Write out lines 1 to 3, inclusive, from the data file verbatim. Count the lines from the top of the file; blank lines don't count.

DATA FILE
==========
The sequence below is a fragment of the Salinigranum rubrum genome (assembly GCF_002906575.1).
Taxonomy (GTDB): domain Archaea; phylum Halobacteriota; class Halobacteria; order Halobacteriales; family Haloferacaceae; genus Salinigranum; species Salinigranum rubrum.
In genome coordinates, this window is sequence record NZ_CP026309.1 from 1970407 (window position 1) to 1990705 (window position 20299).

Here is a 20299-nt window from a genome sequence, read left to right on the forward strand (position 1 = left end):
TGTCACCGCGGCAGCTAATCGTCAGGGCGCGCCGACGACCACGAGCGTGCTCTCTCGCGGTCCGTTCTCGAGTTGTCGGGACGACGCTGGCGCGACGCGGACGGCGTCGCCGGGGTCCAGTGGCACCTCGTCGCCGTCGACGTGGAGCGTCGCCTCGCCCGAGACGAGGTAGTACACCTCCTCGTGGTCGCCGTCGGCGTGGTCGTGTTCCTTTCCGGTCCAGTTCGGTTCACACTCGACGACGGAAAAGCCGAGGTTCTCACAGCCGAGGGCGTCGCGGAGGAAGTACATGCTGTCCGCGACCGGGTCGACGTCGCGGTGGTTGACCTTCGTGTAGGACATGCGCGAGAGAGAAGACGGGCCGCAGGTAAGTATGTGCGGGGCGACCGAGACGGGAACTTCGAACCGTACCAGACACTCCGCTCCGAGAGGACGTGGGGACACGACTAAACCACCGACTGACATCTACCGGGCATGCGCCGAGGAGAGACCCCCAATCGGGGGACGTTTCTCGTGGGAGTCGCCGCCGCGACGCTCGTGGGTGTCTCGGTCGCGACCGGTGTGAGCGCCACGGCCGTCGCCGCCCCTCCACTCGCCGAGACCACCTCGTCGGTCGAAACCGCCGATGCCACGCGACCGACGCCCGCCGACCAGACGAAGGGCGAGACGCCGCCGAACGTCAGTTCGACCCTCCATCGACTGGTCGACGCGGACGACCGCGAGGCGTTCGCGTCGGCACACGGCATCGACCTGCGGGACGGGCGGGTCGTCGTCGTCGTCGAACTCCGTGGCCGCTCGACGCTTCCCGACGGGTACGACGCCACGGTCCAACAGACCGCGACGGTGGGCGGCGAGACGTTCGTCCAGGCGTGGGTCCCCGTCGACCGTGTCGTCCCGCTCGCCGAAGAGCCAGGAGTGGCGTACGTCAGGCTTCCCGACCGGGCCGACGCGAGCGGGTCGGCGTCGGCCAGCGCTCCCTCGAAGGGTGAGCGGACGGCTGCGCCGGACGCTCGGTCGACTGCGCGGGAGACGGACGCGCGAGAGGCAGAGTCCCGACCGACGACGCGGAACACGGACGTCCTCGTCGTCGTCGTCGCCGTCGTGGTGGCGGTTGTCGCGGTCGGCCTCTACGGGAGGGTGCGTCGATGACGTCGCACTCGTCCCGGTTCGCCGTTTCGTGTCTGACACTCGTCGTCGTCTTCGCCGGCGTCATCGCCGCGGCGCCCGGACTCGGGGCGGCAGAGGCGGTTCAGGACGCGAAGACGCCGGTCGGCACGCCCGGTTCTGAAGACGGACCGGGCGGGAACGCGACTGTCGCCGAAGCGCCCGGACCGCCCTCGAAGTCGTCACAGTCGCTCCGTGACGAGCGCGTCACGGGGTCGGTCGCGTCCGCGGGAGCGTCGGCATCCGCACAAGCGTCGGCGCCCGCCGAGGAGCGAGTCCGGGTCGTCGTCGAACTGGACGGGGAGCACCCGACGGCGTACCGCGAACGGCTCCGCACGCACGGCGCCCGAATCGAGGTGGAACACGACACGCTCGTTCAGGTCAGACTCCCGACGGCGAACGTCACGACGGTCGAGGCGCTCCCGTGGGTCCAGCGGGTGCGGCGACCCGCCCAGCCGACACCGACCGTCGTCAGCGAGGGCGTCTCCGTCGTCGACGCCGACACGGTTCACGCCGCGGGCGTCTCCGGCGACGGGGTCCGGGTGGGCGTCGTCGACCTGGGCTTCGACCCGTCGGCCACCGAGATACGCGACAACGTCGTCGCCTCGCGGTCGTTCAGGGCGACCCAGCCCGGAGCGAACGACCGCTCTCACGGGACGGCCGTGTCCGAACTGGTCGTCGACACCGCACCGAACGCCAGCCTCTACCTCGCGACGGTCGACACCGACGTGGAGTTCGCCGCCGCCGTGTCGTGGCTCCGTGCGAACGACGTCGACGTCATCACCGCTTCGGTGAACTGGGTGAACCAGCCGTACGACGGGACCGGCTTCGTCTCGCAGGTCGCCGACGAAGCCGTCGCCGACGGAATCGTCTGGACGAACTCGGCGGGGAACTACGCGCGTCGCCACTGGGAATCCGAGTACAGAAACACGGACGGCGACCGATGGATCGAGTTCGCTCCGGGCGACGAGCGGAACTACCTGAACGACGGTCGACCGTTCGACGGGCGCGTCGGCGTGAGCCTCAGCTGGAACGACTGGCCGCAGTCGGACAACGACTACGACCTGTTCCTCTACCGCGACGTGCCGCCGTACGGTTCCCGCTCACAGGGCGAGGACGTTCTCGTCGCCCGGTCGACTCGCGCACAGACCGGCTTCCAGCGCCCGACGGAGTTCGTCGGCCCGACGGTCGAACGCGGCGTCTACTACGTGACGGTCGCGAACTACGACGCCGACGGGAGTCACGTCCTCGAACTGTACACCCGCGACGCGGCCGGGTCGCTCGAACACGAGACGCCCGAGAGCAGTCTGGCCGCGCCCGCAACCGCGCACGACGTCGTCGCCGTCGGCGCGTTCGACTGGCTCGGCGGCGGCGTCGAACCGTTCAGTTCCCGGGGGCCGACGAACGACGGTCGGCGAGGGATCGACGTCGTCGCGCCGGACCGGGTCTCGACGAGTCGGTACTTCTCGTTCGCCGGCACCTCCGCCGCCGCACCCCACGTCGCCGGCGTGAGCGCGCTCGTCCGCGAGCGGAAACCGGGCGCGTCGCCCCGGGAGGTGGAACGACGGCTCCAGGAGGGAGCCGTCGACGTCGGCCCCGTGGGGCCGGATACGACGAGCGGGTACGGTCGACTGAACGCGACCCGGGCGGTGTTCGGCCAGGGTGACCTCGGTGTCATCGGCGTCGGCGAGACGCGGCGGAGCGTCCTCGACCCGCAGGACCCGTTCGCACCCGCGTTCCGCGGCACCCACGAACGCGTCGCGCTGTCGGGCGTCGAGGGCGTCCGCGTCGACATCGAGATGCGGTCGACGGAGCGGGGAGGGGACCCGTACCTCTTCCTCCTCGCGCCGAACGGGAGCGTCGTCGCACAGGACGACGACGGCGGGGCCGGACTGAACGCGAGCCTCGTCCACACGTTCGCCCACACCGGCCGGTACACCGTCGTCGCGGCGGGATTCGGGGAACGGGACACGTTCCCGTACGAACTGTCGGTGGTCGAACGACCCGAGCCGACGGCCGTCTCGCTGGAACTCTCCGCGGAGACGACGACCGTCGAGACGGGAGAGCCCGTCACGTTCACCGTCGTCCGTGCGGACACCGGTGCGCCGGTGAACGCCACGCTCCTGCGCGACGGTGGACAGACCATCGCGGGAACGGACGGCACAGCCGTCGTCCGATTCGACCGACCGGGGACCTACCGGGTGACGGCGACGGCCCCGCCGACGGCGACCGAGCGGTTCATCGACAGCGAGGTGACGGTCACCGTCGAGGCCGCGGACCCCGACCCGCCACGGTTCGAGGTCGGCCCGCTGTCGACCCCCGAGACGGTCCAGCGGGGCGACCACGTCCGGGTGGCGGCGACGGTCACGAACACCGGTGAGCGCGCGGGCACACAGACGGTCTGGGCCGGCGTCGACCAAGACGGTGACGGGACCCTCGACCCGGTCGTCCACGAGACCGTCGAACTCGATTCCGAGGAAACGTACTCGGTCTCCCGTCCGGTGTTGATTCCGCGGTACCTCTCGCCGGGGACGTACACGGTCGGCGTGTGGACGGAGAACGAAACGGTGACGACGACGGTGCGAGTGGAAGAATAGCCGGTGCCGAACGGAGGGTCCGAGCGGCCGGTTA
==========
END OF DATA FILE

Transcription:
The sequence below is a fragment of the Salinigranum rubrum genome (assembly GCF_002906575.1).
Taxonomy (GTDB): domain Archaea; phylum Halobacteriota; class Halobacteria; order Halobacteriales; family Haloferacaceae; genus Salinigranum; species Salinigranum rubrum.
In genome coordinates, this window is sequence record NZ_CP026309.1 from 1970407 (window position 1) to 1990705 (window position 20299).